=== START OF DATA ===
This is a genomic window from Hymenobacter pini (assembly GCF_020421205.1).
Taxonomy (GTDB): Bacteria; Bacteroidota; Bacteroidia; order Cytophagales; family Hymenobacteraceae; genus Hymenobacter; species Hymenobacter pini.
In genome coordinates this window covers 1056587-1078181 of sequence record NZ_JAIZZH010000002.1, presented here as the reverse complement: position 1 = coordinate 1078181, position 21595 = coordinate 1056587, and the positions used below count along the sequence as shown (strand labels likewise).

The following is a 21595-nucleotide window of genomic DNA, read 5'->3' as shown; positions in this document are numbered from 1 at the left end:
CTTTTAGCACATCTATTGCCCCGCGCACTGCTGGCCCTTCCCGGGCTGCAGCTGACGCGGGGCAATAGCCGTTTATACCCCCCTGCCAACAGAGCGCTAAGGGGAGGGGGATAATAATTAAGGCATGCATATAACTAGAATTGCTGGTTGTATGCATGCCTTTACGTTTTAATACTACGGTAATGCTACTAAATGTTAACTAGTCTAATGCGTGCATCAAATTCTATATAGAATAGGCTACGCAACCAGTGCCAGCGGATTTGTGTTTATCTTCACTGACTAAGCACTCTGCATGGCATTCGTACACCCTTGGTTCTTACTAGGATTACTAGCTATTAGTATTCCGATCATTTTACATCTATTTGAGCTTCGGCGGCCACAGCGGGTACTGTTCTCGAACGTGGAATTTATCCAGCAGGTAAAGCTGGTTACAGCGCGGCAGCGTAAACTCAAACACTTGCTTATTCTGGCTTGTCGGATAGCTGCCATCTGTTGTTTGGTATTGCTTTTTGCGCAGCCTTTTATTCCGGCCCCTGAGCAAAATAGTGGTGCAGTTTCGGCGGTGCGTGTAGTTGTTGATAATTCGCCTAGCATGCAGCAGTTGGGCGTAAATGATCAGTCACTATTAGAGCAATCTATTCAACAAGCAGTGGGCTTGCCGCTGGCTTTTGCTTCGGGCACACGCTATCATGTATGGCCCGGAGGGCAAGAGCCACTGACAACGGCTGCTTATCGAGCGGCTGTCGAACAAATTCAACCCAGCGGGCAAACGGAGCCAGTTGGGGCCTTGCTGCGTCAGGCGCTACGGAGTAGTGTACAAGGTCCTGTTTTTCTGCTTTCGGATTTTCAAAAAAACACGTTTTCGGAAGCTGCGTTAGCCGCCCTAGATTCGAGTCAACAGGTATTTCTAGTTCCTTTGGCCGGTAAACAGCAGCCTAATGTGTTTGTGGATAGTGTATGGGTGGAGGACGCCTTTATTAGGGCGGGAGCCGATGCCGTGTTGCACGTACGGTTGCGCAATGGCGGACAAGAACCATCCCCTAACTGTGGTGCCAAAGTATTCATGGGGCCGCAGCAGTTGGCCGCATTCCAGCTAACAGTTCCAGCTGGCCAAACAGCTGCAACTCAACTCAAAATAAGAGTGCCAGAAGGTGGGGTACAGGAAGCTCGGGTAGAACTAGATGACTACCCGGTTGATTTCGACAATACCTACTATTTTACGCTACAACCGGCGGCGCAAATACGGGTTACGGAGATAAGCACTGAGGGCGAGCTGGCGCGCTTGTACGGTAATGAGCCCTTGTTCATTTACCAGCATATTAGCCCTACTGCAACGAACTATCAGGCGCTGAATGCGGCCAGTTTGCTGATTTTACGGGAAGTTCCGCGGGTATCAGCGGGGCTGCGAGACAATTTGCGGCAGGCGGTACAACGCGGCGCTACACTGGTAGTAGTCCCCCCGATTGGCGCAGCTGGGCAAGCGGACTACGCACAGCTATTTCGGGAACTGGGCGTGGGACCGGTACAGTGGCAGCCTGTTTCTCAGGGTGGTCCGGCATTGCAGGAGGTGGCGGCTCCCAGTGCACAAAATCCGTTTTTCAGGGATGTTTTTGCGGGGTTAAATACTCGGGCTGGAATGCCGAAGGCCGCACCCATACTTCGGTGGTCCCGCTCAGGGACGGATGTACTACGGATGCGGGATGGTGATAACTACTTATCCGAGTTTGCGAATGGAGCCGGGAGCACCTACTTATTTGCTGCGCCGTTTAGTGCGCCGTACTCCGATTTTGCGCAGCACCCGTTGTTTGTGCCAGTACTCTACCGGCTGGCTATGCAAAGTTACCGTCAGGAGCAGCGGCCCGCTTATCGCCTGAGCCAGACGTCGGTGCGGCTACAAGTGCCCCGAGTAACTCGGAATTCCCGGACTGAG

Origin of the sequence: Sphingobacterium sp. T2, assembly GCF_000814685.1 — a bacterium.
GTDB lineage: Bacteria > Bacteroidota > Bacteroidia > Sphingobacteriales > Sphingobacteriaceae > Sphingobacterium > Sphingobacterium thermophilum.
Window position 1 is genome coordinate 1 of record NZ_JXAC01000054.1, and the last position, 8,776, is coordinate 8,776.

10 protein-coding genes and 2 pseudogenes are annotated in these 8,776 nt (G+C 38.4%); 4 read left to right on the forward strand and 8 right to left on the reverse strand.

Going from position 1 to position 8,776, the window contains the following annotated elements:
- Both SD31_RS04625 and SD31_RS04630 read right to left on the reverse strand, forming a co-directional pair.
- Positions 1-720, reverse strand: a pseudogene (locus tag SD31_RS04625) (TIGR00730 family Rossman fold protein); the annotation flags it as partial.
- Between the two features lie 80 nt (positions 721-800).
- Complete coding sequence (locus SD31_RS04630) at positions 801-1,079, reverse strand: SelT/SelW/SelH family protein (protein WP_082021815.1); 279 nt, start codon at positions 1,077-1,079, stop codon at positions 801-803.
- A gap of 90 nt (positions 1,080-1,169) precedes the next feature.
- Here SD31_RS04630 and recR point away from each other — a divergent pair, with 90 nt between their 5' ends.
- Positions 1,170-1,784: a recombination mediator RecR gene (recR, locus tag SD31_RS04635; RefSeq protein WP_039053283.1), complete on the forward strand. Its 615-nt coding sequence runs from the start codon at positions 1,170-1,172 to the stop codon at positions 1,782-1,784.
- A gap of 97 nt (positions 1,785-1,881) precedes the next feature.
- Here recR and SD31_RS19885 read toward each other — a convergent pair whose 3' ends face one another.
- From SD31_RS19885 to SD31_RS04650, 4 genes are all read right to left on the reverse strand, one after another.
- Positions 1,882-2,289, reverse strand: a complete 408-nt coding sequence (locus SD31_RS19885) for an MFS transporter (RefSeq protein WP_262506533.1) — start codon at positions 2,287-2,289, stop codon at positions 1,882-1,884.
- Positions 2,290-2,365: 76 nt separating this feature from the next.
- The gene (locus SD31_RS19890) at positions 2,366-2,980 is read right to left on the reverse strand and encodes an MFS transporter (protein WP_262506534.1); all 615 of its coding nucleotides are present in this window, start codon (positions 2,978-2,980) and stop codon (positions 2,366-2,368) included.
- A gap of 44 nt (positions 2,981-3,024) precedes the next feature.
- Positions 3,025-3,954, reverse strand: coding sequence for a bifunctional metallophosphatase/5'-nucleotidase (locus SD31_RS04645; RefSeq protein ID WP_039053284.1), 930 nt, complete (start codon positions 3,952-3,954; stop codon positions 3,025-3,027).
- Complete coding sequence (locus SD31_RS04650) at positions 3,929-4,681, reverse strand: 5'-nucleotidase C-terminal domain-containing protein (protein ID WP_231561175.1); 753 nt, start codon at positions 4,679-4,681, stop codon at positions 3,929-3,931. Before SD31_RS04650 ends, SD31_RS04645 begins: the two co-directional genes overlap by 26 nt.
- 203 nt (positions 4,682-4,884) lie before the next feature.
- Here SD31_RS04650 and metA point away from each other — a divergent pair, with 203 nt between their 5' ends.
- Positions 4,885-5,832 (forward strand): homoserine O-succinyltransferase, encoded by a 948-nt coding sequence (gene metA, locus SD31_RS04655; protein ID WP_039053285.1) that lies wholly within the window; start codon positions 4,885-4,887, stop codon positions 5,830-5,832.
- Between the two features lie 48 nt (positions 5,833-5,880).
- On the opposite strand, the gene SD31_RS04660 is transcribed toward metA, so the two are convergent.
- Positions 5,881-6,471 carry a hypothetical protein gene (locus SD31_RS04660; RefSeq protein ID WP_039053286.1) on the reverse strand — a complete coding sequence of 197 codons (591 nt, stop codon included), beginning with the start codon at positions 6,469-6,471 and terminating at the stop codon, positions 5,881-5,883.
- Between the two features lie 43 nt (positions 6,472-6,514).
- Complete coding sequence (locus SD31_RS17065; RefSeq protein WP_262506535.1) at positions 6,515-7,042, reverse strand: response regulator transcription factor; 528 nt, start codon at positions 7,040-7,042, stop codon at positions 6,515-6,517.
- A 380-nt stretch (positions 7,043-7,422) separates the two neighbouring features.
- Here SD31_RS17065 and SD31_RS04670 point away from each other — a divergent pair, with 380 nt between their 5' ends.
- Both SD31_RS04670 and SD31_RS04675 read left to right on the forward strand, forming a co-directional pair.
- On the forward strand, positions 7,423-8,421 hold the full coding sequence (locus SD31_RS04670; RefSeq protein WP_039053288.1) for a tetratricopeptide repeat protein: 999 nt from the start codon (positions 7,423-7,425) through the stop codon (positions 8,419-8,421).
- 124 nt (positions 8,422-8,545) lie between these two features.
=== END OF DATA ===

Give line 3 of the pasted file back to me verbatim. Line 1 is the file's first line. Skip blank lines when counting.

In genome coordinates this window covers 1056587-1078181 of sequence record NZ_JAIZZH010000002.1, presented here as the reverse complement: position 1 = coordinate 1078181, position 21595 = coordinate 1056587, and the positions used below count along the sequence as shown (strand labels likewise).